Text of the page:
District 192 Superintendent Jay Haugen will be a contender for the National Superintendent of the Year as he was awarded 2019 Minnesota Superintendent of the Year.
Humbled to receive the honor, Haugen was surprised to win since he said it was a longshot competing against 300 other superintendents across the state.
Minnesota Association of School Administrators announced Haugen won the Minnesota award. His name will be in the running for the national honor announced at the American Association of School Administrators convention Feb. 14-16, 2019, in Los Angeles. He will compete against superintendents from across the nation.
"I love being part of something that makes our world and our slice of the world better," Haugen said. "And that elevates the work of the district and our community and the work of our students."
Touting how he thrives when he can lead a school district where teachers feel more valued for their input and work, Haugen said he likes to work at "Creating a system where staff and students have the natural agency to advocate for themselves and work to learn and teach in a way that is best for them."
Chosen by a panel of representatives from many Minnesota educational organizations, each nominee is evaluated on benchmarks of leadership for learning, communication skills, professionalism and community involvement.
"During his time at Farmington Area Public Schools, Jay has become an inspiration within his community through his extraordinary leadership and community outreach practices," Gary Amoroso, executive director of Minnesota Association of School Administrators, said. "Jay is a leader in education innovation within Minnesota and the nation, and I am very eager to see the continued transformations that Jay has in store for his district."
"In a nutshell, I like the fact I get to do things that give other people agency and they can do their best work, and that is a way I am fortunate that this is part of my work," Haugen said. "We believe that what we are doing in Farmington is where education has to go."
During his tenure, he has led the pathway with a new strategic plan that has guided the staff and school board to offering a more student-centered approach to learning. The district's mission has been to inspire students to feel empowered to take responsibility and take charge of their own personal learning. This journey can help them find their own career pathway or discover their own personal spark that could unlock a future career field.
When asked about how he approaches the hard aspects of his job, Haugen offered some insight and reflection.
"The hard things are the deeply personal things when people are in conflict, and you are helping them," Haugen said. "That there is strong emotions and hard feelings, and people are not listening to each other - those are always the hard ones to make a difficult decision about a student or staff member."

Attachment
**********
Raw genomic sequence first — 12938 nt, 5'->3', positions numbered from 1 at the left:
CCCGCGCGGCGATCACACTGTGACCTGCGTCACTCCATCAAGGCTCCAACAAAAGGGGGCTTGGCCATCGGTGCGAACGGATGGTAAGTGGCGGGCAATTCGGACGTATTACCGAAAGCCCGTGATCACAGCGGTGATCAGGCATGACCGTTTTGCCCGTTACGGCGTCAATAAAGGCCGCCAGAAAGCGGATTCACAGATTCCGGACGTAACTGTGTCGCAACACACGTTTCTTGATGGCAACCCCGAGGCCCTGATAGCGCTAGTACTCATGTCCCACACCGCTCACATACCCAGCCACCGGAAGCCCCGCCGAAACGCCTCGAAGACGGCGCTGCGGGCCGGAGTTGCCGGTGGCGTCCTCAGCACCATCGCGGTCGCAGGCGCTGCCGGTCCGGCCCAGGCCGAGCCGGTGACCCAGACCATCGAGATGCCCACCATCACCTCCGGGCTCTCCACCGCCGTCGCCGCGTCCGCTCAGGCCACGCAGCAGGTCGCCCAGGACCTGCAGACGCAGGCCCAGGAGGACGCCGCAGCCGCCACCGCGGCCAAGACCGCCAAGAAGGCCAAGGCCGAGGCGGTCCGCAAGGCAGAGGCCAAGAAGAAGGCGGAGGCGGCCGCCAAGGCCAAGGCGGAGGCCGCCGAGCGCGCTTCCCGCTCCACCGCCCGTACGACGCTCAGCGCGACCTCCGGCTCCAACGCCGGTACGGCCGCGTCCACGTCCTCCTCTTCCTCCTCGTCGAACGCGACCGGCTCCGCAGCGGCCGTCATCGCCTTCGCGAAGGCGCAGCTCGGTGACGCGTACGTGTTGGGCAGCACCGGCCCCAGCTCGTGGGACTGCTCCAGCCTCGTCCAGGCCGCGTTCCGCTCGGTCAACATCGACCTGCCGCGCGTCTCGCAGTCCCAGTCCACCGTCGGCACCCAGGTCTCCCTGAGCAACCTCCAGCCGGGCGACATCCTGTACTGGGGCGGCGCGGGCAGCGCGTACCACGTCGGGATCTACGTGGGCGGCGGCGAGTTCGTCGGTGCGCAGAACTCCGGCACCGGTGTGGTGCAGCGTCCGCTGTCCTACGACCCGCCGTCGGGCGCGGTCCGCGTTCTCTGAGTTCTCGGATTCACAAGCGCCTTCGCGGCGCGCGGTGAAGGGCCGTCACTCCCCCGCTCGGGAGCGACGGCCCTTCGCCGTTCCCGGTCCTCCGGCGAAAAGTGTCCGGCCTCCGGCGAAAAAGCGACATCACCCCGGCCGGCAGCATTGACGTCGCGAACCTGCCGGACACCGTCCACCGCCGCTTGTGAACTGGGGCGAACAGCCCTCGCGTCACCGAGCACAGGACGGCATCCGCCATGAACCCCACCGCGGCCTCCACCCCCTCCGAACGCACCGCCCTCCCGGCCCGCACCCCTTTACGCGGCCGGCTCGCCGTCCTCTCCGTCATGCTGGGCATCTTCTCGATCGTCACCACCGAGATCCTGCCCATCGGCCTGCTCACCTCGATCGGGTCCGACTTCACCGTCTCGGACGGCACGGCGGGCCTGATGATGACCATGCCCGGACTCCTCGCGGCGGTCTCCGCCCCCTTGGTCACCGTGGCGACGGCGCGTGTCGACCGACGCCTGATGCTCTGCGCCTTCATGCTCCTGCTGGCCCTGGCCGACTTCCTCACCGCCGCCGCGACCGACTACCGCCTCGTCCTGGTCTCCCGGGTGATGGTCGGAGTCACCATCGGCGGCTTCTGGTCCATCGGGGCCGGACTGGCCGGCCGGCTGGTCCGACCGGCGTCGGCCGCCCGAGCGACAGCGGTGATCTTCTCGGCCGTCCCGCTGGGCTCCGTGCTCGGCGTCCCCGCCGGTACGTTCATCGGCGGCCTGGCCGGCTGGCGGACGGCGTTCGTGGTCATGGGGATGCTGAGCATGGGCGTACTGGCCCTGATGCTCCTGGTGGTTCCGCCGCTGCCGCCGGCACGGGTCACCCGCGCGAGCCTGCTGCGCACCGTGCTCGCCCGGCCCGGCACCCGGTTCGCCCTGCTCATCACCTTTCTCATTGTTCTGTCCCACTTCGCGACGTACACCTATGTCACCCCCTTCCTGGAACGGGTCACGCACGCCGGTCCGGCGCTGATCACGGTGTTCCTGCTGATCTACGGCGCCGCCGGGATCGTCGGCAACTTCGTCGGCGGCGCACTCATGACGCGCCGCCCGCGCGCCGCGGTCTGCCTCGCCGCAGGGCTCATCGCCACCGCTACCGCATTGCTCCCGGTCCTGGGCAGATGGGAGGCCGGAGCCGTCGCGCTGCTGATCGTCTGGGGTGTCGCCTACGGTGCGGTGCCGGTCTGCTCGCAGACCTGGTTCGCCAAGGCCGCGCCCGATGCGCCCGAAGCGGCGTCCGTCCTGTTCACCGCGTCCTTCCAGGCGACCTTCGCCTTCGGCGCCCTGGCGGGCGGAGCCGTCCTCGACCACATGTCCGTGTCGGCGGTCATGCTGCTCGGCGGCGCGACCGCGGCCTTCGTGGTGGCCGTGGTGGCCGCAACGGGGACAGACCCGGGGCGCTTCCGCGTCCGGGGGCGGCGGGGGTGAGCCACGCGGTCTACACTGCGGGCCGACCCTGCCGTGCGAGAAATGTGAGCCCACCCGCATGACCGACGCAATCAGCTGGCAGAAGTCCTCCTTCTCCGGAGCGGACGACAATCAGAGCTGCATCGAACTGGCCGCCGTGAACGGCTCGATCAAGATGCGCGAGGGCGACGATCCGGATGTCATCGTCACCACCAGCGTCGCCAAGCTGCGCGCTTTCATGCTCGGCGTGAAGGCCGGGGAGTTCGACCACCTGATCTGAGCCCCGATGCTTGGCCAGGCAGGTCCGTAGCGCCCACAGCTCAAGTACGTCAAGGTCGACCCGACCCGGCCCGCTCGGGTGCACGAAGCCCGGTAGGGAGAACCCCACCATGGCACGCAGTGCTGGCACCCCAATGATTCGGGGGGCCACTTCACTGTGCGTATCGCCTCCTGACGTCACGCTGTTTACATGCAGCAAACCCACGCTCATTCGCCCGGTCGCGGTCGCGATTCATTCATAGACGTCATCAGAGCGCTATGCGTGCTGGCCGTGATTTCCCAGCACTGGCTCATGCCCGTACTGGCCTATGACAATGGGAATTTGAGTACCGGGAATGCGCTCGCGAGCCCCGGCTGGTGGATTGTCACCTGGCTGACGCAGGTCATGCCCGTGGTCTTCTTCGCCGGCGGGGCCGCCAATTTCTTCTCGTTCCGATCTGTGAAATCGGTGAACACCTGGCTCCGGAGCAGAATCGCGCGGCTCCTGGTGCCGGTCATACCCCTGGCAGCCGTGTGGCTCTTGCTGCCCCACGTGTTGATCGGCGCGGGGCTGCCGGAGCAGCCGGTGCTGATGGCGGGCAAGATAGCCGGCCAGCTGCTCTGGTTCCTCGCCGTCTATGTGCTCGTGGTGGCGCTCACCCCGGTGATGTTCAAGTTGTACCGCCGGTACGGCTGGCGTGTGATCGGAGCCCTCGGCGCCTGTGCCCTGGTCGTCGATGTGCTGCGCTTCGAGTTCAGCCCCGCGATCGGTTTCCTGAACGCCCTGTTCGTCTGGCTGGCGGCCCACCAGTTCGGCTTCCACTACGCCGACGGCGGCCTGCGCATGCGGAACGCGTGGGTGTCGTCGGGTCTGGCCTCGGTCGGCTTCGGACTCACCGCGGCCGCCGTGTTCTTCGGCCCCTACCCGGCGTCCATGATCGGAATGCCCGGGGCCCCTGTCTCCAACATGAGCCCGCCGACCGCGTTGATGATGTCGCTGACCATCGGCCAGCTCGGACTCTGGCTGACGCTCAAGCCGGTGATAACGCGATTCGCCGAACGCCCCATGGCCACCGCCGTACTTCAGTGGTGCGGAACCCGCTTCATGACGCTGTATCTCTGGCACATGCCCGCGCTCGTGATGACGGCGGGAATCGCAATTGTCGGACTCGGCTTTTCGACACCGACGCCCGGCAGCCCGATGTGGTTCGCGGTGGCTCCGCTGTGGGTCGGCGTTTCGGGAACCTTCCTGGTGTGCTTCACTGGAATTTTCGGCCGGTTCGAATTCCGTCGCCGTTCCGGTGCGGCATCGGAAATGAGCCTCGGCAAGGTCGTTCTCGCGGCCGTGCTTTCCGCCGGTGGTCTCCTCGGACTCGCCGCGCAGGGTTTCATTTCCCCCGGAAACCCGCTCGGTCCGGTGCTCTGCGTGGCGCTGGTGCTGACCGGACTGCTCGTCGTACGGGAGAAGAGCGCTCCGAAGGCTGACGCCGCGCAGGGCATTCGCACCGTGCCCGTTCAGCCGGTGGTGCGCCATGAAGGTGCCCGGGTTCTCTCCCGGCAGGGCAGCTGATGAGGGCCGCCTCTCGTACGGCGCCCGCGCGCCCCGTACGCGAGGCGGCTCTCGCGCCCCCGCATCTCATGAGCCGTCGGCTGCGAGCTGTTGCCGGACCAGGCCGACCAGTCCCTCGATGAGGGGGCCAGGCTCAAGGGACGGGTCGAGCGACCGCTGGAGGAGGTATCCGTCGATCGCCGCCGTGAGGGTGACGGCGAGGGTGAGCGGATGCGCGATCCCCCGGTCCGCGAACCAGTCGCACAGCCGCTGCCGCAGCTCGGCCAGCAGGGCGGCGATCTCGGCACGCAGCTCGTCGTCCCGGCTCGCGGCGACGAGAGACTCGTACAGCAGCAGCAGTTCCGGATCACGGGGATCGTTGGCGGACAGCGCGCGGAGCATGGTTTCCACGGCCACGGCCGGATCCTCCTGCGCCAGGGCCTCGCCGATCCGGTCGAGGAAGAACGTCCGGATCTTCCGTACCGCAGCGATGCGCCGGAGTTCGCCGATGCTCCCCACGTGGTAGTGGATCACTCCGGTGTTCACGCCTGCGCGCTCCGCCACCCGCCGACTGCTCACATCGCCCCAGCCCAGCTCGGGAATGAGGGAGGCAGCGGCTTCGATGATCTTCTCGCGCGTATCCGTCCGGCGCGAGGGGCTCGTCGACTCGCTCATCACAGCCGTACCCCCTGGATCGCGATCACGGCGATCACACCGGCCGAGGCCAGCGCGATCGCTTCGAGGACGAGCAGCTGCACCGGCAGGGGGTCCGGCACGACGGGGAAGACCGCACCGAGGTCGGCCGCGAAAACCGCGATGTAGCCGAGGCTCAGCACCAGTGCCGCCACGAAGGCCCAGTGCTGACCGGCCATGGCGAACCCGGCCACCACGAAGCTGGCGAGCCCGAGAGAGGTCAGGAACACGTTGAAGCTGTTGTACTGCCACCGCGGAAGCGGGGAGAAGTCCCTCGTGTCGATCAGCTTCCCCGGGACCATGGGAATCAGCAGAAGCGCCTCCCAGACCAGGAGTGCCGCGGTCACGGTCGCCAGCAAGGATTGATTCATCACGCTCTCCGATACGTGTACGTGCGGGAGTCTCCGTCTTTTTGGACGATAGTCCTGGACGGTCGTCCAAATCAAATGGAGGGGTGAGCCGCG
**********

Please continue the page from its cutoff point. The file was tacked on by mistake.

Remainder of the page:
Haugen said another hard aspect to his job is when rumors or untruths are circulating in the community. He cannot address the issues as a school district. If someone is mean to another, he cannot say anything in those situations because it is private information.
With no plans on retiring, Haugen said when he does step away, he may decide to work within the educational field.
"It is still so much fun and every year our staff do more and more - they are an amazing staff who are busy planning for next year already, and I look forward to all the great things and great works going on with staff in Farmington this year," Haugen said.
"Jay has a strong vision and strong commitment to the idea of customized learning that allows people to use their strengths, and passions and things that lead them to their spark and tapping into those things," Jason Berg, executive director of educational services for Farmington Public Schools, said.
Leading the School District 192 for eight years, Haugen carries 23 years of working as a Minnesota superintendent. Prior to leading Farmington, he served as a superintendent of West St. Paul-Mendota Heights-Eagan Area Schools. He led the school district for Sleepy Eye Public Schools. Haugen worked as a high school science teacher and took graduate studies in the development of educational software. He worked as a director of curriculum and staff development for school districts near Redwood Falls and as regional coordinator for Minnesota Department of Education's Minnesota Educational Effectiveness Program.
During his tenure, the school district and city rebounded from litigation surrounding the location of the high school. He holds membership within various community organizations, including the Farmington Rotary Club, the Lions Club, Farmington Business Association and Dakota County Chamber of Commerce.
"His greatest strength is he has set a framework that allows people to tap into those things and they do not feel tapped down," Berg added. "Jay is a really caring person and when you talk to Jay and he visits the classroom, he is a really caring person and that person who can see what a school is or has been and what it can be."
Haugen allows his staff and teachers to trust so they can move forward with a growth mindset, Berg said.
"Jay has given us the ability to do stuff and start to transform things to make them better and other districts may walk away and say I cannot do that," Berg added.